A federal judge in New York has ruled to unseal numerous documents containing the names of individuals associated with the disgraced financier and sex trafficker, Jeffrey Epstein.
These documents are expected to reveal over 180 individuals, including associates, victims, investigators, and journalists involved in the Epstein case. However, some names will remain confidential, particularly those of minor victims who did not publicly discuss the case and an individual wrongly identified as an alleged perpetrator by a reporter.
One person has expressed concerns about the release of her name, citing potential physical harm as a reason to withhold it.
U.S. District Judge Loretta Preska issued a 51-page order outlining her decision on Monday. The order is connected to a 2015 lawsuit involving Epstein accuser Virginia Giuffre and his former associate, Ghislaine Maxwell. Although the case was settled in 2017, the judge indicated in 2021 and 2022 hearings that the names would not remain sealed indefinitely.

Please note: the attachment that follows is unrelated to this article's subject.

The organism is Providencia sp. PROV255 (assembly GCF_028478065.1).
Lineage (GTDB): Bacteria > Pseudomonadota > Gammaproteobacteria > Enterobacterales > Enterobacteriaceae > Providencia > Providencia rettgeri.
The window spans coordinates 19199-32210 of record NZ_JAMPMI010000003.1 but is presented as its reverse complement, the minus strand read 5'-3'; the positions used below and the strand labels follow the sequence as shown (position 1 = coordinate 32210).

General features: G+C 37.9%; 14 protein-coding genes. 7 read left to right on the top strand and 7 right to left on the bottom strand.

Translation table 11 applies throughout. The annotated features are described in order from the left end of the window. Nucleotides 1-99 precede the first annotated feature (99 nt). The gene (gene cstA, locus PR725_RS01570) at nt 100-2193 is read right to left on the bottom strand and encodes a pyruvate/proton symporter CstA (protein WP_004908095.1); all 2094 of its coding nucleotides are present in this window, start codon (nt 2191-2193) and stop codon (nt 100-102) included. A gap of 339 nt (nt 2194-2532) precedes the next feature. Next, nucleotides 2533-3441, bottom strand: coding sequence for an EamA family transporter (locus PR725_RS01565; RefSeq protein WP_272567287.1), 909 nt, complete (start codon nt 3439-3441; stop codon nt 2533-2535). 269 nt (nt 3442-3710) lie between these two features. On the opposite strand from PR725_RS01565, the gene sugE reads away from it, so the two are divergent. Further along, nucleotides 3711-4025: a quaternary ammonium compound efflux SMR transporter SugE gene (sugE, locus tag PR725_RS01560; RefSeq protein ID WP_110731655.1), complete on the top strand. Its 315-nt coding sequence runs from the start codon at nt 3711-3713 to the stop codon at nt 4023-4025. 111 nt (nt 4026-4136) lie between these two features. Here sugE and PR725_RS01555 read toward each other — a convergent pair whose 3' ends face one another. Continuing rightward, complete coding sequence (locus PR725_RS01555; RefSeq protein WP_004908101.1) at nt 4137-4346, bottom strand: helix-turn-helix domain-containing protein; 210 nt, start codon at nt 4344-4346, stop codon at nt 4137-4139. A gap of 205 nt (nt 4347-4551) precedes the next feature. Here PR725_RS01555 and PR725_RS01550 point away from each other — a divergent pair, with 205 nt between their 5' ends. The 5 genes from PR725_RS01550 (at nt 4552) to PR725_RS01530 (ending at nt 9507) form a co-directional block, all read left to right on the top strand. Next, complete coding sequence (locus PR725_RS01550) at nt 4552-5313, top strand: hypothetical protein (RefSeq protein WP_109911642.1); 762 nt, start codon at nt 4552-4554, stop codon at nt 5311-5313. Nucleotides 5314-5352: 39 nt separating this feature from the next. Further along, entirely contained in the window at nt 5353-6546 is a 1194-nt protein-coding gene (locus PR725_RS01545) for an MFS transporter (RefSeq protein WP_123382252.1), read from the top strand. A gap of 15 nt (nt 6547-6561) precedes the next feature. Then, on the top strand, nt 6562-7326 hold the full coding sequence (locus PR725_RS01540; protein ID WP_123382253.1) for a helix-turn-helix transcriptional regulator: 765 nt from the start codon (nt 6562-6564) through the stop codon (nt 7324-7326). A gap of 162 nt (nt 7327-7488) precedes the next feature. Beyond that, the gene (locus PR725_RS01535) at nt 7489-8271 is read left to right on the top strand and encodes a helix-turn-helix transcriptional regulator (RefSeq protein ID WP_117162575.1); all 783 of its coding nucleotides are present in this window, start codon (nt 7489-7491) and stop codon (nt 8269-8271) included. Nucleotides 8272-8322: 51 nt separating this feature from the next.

Giuffre has accused Epstein and Maxwell of trafficking her when she was 17 years old. She is now in her 30s.
While some names have been redacted in certain documents, they belong to individuals who have either publicly acknowledged their ties to Epstein, were previously identified in other court records, or were mentioned in Maxwell’s trial.
The order includes a two-week delay to allow anyone whose name is set to be disclosed an opportunity to appeal.
Previously unsealed documents in the case included excerpts from a 2016 deposition by Rinaldo Rizzo, a former private chef for hedge fund manager Glenn Dubin, who claimed that Epstein and Maxwell were in the company of a disoriented 15-year-old Swedish girl.
Jeffrey Epstein passed away in a Manhattan jail cell in 2019, with his death officially ruled as a suicide. Federal investigators reaffirmed this determination in a 128-page report released in June.
Ghislaine Maxwell, a central figure in the Epstein case, is currently serving a 20-year federal prison sentence on sex trafficking charges.
Efforts to release the names of Epstein’s clients and individuals who traveled on his private jet continue, with ongoing debates in Congress regarding document disclosures.